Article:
Continuing his dissection of visual circuitry, Schiller and his colleagues traced the connections that two different types of retinal cells, known as parasol cells and midget cells, send from the retina to the lateral geniculate nucleus of the thalamus. They discovered that each cell type connects to a different area, and that this physical segregation reflects a functional difference: Midget cells process color and fine texture while parasol cells carry motion and depth information. He then turned to the ON and OFF channels of the visual system — channels originating in different types of retinal neurons: some which respond to the onset of light, others that respond to the offset of light, and others that respond to both on and off. Building on earlier work by others, and inspired by recent discoveries of ways to pharmacologically isolate ON and OFF systems, Schiller and several of his students extended the previous studies to primates and developed an explanation for the evolutionary benefit of what seems at first like a paradoxical system: that the ON/OFF system allows animals to perceive both increments and decrements in contrast and brightness more rapidly, a beneficial attribute if those shifts, for instance, represent the approach of a predator.
At the same time, the Schiller lab delved further into the role of various parts of the cortex in visual processing, especially the areas known as V4 and MT, later steps in visual processing pathways. Through single-neuron recordings and by making lesions in specific areas of the brain in the animals they studied, they revealed that area V4 has a major role in the selection of visual targets that are smaller or have lower contrast compared to other stimuli in a scene, an ability that, for example, helps an animal unmask a camouflaged predator or prey. Strikingly, he showed that many variations in images that are important for perception have a delayed influence on the responses of neurons in the primary visual cortex, indicating that they are produced by feedback from higher stages of visual processing.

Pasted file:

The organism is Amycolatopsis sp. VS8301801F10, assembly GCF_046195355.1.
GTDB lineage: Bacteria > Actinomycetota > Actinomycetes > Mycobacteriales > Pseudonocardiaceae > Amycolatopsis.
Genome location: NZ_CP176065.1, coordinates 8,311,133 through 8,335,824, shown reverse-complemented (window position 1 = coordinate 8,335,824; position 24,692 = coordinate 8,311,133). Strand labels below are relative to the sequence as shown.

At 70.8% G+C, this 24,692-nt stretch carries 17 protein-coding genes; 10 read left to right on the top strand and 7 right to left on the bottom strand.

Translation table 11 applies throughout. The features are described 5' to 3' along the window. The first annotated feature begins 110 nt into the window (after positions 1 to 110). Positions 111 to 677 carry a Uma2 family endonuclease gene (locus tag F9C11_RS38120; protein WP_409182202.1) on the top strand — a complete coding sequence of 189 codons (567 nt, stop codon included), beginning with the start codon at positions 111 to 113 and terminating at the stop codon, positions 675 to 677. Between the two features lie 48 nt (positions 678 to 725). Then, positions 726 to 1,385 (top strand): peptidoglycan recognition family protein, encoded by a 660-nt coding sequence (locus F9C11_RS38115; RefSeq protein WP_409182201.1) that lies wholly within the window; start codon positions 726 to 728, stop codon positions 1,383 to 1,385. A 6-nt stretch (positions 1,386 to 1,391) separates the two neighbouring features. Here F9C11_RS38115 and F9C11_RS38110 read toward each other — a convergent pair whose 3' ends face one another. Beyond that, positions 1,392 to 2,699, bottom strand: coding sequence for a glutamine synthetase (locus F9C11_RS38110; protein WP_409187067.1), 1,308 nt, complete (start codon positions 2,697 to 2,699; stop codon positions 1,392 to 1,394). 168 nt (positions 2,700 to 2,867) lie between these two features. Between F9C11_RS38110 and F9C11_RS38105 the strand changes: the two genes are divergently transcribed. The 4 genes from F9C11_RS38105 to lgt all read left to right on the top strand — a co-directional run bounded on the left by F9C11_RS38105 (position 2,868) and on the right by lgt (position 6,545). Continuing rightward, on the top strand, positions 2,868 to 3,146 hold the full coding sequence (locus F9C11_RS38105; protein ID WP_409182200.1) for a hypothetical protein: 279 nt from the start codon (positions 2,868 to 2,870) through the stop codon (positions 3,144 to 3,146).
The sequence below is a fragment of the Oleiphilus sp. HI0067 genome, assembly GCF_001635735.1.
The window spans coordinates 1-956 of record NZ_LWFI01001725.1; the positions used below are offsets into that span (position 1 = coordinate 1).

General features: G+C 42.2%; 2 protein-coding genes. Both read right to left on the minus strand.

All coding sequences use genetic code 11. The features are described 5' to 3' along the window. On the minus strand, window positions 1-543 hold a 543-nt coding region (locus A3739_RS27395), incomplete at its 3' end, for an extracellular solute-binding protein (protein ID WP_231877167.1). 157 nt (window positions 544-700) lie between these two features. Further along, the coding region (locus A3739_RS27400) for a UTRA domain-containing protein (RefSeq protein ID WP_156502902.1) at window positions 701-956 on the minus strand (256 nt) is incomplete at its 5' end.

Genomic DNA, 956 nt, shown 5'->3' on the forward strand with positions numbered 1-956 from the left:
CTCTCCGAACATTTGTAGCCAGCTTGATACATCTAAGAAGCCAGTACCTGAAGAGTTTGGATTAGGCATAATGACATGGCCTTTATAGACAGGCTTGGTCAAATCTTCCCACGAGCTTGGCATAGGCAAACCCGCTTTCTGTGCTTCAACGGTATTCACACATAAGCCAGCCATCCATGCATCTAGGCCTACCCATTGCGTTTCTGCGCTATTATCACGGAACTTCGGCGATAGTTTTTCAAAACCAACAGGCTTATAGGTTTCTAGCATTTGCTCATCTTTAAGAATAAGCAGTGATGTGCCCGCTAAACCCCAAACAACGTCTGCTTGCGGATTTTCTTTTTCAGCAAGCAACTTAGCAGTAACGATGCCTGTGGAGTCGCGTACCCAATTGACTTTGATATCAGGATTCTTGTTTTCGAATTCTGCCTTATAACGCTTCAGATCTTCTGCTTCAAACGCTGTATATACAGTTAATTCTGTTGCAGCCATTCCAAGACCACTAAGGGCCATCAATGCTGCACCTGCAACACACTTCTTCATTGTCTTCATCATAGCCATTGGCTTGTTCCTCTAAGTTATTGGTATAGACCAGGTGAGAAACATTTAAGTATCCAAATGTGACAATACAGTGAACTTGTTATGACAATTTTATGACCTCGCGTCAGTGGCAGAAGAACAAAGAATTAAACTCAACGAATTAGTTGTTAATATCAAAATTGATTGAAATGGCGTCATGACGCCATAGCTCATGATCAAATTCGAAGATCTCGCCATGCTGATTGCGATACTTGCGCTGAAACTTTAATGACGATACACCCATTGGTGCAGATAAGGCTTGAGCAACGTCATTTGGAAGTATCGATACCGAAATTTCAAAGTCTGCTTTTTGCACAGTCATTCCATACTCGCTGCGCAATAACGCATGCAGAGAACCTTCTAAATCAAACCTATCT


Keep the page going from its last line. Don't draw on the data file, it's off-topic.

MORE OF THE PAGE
Schiller’s many significant contributions to vision science were recognized with his election to the National Academy of Sciences and the American Academy of Arts and Sciences in 2007, and, in his home country, he was made an honorary member of the Magyar Tudományos Akadémia, the Hungarian Academy of Sciences, in 2008.
Schiller’s legacy is also evident in his students and trainees. Schiller counted more than 50 students and postdocs who passed through his lab in its 50 years. Four of his trainees have since been elected to the National Academy of Sciences: graduate students Larry Squire and Stryker, and postdocs Maunsell and Nikos Logothetis.
His mentorship also extended to faculty colleagues, recalls Picower professor of neuroscience Earl Miller: “He generously took me under his wing when I began at MIT, offering invaluable advice that steered me in the right direction. I will forever be grateful to him. His mentorship style was not coddling. It was direct and frank, just like Peter always was. I remember early in my nascent career when I was rattled by finding myself in a scientific disagreement with a senior investigator. Peter calmed me down, in his way. He said, ‘Don't worry, controversy is great for a career.’ But he quickly added, ‘As long as you are right; otherwise, well ...’
Schiller’s creative streak did not just influence his scientific thinking; he was an accomplished guitar and piano player, and he loved building complex and abstract sculptures, many of them constructed from angular pieces of colored glass. He is survived by his three children, David, Kyle, and Sarah, and five grandchildren. His wife, Ann Howell, died in 1999.